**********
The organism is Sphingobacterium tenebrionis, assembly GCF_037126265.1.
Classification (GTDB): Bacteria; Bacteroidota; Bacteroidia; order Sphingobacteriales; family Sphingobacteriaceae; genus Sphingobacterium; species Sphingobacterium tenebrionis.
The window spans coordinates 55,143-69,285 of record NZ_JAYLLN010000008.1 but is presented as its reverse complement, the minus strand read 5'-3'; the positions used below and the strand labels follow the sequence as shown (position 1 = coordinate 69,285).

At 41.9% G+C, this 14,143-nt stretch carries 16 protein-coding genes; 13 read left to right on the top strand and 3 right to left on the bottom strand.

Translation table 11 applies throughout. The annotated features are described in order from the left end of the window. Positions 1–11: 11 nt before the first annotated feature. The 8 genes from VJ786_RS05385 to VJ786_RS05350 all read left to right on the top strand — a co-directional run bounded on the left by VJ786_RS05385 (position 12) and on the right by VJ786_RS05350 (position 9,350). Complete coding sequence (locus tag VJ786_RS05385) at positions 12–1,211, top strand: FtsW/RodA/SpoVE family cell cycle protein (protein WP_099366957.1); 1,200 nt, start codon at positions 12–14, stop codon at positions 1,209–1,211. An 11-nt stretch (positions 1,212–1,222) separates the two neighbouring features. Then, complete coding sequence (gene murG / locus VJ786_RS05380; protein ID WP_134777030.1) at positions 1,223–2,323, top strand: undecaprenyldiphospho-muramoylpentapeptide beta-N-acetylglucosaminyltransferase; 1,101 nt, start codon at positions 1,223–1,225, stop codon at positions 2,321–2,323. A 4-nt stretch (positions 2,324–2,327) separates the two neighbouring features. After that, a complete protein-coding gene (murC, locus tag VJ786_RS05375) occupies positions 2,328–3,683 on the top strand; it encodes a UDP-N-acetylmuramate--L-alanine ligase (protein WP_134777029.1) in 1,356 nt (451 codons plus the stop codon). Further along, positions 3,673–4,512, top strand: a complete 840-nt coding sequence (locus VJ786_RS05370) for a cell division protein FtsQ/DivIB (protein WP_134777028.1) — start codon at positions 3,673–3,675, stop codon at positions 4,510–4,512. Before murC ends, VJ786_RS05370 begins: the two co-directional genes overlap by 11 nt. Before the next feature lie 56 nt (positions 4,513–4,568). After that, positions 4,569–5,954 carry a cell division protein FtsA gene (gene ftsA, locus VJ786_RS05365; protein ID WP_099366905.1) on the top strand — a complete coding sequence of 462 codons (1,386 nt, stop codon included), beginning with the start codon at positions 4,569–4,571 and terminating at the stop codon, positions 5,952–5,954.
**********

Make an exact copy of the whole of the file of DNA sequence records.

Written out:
The organism is Sphingobacterium tenebrionis, assembly GCF_037126265.1.
Classification (GTDB): Bacteria; Bacteroidota; Bacteroidia; order Sphingobacteriales; family Sphingobacteriaceae; genus Sphingobacterium; species Sphingobacterium tenebrionis.
The window spans coordinates 55,143-69,285 of record NZ_JAYLLN010000008.1 but is presented as its reverse complement, the minus strand read 5'-3'; the positions used below and the strand labels follow the sequence as shown (position 1 = coordinate 69,285).

At 41.9% G+C, this 14,143-nt stretch carries 16 protein-coding genes; 13 read left to right on the top strand and 3 right to left on the bottom strand.

Translation table 11 applies throughout. The annotated features are described in order from the left end of the window. Positions 1–11: 11 nt before the first annotated feature. The 8 genes from VJ786_RS05385 to VJ786_RS05350 all read left to right on the top strand — a co-directional run bounded on the left by VJ786_RS05385 (position 12) and on the right by VJ786_RS05350 (position 9,350). Complete coding sequence (locus tag VJ786_RS05385) at positions 12–1,211, top strand: FtsW/RodA/SpoVE family cell cycle protein (protein WP_099366957.1); 1,200 nt, start codon at positions 12–14, stop codon at positions 1,209–1,211. An 11-nt stretch (positions 1,212–1,222) separates the two neighbouring features. Then, complete coding sequence (gene murG / locus VJ786_RS05380; protein ID WP_134777030.1) at positions 1,223–2,323, top strand: undecaprenyldiphospho-muramoylpentapeptide beta-N-acetylglucosaminyltransferase; 1,101 nt, start codon at positions 1,223–1,225, stop codon at positions 2,321–2,323. A 4-nt stretch (positions 2,324–2,327) separates the two neighbouring features. After that, a complete protein-coding gene (murC, locus tag VJ786_RS05375) occupies positions 2,328–3,683 on the top strand; it encodes a UDP-N-acetylmuramate--L-alanine ligase (protein WP_134777029.1) in 1,356 nt (451 codons plus the stop codon). Further along, positions 3,673–4,512, top strand: a complete 840-nt coding sequence (locus VJ786_RS05370) for a cell division protein FtsQ/DivIB (protein WP_134777028.1) — start codon at positions 3,673–3,675, stop codon at positions 4,510–4,512. Before murC ends, VJ786_RS05370 begins: the two co-directional genes overlap by 11 nt. Before the next feature lie 56 nt (positions 4,513–4,568). After that, positions 4,569–5,954 carry a cell division protein FtsA gene (gene ftsA, locus VJ786_RS05365; protein ID WP_099366905.1) on the top strand — a complete coding sequence of 462 codons (1,386 nt, stop codon included), beginning with the start codon at positions 4,569–4,571 and terminating at the stop codon, positions 5,952–5,954.